April-May 2011 - Volume 7 - Issue 2
pp: 4-40

The Waiting Room

Resource Central

Some Kind of Wonderful, Indeed: For actress Lea Thompson, Alzheimer's disease advocate is the role of a lifetime

Gora, Susannah

Neurology Now. 7(2):14-19, April-May 2011.

Actress Lea Thompson, of Back to the Future fame, has been playing a lesser-known role for many years: Alzheimer's disease advocate. Along with her family, she performs at fundraisers, talks to lobbyists, and raises awareness of the disease to anyone who will listen.

Going Mobile: Smartphones and other mobile devices can provide real-time information and assistance for people with neurologic problems

Paturel, Amy

Neurology Now. 7(2):23-26, April-May 2011.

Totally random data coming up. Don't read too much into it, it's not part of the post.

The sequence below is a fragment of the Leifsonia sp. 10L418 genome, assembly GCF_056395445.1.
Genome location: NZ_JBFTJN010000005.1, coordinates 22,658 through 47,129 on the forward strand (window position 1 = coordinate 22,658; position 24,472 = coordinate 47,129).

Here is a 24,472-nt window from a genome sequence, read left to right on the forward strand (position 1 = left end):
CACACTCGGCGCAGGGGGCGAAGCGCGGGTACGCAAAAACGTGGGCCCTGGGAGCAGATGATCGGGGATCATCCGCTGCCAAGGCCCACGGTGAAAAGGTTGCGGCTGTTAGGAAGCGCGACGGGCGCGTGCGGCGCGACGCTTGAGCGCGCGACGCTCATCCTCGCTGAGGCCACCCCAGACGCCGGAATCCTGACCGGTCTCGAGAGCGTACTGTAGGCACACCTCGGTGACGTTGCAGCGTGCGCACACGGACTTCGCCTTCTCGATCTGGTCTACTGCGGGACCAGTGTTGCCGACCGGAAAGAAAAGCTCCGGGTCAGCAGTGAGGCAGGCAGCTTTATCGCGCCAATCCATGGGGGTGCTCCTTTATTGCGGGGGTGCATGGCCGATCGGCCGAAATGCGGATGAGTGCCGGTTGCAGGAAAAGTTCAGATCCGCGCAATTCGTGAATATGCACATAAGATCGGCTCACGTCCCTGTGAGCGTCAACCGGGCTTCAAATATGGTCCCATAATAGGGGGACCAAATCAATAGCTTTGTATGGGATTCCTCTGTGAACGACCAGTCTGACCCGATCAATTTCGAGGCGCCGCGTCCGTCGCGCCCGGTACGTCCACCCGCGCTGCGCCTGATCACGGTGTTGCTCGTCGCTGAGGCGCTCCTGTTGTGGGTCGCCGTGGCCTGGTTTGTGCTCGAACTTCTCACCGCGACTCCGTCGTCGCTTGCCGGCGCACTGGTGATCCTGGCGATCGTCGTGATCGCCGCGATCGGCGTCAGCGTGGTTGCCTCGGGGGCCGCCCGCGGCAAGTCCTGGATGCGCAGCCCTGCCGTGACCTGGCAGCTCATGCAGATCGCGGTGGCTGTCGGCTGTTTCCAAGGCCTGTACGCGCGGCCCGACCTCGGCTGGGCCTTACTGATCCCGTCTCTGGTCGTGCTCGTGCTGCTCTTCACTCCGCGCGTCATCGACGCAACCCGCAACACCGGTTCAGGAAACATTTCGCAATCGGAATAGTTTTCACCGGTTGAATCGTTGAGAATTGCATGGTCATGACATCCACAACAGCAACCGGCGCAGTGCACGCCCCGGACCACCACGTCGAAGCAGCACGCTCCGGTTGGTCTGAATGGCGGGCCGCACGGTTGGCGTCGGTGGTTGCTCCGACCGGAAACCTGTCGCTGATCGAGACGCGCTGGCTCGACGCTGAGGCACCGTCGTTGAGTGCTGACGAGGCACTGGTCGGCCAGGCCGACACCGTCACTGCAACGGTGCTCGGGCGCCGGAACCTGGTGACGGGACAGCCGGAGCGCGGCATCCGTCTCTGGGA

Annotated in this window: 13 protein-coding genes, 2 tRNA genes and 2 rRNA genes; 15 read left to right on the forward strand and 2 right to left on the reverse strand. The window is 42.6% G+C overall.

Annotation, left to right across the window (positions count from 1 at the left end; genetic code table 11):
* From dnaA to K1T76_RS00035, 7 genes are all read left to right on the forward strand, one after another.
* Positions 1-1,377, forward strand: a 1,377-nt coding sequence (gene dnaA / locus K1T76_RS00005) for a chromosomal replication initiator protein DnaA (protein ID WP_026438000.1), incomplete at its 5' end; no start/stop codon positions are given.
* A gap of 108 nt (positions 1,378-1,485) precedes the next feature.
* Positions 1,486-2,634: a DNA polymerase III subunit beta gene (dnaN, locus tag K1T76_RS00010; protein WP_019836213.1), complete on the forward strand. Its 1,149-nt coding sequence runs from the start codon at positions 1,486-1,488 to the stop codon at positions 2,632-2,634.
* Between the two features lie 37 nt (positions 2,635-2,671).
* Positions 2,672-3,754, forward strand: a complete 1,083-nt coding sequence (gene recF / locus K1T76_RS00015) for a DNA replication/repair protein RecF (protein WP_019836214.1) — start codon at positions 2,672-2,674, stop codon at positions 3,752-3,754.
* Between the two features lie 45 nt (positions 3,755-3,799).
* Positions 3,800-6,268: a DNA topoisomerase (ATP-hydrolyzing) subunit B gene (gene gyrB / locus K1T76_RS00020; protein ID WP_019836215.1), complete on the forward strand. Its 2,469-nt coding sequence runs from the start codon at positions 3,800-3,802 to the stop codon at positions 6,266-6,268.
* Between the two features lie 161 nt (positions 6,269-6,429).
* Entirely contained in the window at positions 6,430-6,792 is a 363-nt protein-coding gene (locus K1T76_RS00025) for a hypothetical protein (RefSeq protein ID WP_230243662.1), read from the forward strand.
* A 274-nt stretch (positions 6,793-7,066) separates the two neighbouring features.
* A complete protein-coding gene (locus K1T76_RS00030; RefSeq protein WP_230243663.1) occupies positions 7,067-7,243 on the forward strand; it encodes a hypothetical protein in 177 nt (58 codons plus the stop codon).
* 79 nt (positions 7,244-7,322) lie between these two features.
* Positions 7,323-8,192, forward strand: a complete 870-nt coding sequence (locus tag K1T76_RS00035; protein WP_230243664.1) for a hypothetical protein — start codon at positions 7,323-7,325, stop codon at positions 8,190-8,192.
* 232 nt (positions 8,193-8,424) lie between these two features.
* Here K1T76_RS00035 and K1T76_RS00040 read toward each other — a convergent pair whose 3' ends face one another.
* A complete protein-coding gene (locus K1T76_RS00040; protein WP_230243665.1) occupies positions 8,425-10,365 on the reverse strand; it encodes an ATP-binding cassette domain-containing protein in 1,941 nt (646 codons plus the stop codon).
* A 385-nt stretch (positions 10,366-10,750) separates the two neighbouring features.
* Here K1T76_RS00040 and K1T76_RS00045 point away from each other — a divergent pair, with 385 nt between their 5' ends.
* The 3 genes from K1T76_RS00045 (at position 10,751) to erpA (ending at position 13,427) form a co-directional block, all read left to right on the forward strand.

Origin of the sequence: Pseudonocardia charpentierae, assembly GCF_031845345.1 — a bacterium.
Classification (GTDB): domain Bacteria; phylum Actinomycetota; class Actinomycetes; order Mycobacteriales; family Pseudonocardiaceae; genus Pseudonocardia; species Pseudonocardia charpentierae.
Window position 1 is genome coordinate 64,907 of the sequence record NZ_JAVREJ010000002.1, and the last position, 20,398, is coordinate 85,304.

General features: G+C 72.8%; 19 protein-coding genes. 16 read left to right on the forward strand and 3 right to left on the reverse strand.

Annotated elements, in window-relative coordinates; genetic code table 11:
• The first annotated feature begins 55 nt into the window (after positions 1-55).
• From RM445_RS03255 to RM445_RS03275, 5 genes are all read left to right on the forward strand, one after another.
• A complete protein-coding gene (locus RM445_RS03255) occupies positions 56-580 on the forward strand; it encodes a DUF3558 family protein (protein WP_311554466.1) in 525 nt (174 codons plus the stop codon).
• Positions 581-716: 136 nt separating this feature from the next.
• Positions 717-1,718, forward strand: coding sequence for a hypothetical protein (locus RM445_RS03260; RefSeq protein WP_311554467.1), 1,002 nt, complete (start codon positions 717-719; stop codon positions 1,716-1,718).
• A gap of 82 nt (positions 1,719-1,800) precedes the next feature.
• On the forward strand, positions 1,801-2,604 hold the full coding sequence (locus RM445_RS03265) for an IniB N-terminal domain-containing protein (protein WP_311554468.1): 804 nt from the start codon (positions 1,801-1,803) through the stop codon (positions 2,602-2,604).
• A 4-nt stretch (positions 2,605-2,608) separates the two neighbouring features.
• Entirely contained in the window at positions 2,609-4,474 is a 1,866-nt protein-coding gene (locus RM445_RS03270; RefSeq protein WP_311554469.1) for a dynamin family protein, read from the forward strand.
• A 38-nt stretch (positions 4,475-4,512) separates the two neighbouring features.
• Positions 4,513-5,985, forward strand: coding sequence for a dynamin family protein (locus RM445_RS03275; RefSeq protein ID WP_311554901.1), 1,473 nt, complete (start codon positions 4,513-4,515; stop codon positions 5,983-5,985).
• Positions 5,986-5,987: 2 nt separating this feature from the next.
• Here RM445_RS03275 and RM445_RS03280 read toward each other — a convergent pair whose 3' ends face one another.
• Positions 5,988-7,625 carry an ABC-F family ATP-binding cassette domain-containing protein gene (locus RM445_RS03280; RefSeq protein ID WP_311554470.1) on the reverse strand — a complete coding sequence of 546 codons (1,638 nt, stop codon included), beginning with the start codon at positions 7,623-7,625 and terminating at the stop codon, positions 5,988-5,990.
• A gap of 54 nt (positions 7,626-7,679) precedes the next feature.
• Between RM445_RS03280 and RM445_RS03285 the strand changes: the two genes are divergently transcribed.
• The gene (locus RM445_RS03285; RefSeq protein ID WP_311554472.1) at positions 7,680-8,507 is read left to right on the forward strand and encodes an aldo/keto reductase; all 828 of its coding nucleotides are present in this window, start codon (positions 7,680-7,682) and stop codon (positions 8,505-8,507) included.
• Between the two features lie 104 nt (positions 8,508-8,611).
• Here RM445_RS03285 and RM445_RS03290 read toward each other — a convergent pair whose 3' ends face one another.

People with epilepsy, multiple sclerosis, seizures from tuberous sclerosis, and other neurologic diseases are using cell phones with Web access to upload information on symptoms to their doctors in real time. Mobile devices can even serve as prosthetics for cognitive impairments and help researchers carry out clinical trials. Will digital devices revolutionize the doctor-patient relationship?

An Ounce of Early Intervention: Can early treatment of neurologic disorders such as multiple sclerosis and Parkinson's disease slow disease progression?

Gordon, Debra

Neurology Now. 7(2):27-30, April-May 2011.

When it comes to neurologic disorders like multiple sclerosis (MS) and Parkinson's disease, early intervention can make a big difference. In the case of MS, early treatment may even alter the course of the disease, in addition to alleviating symptoms.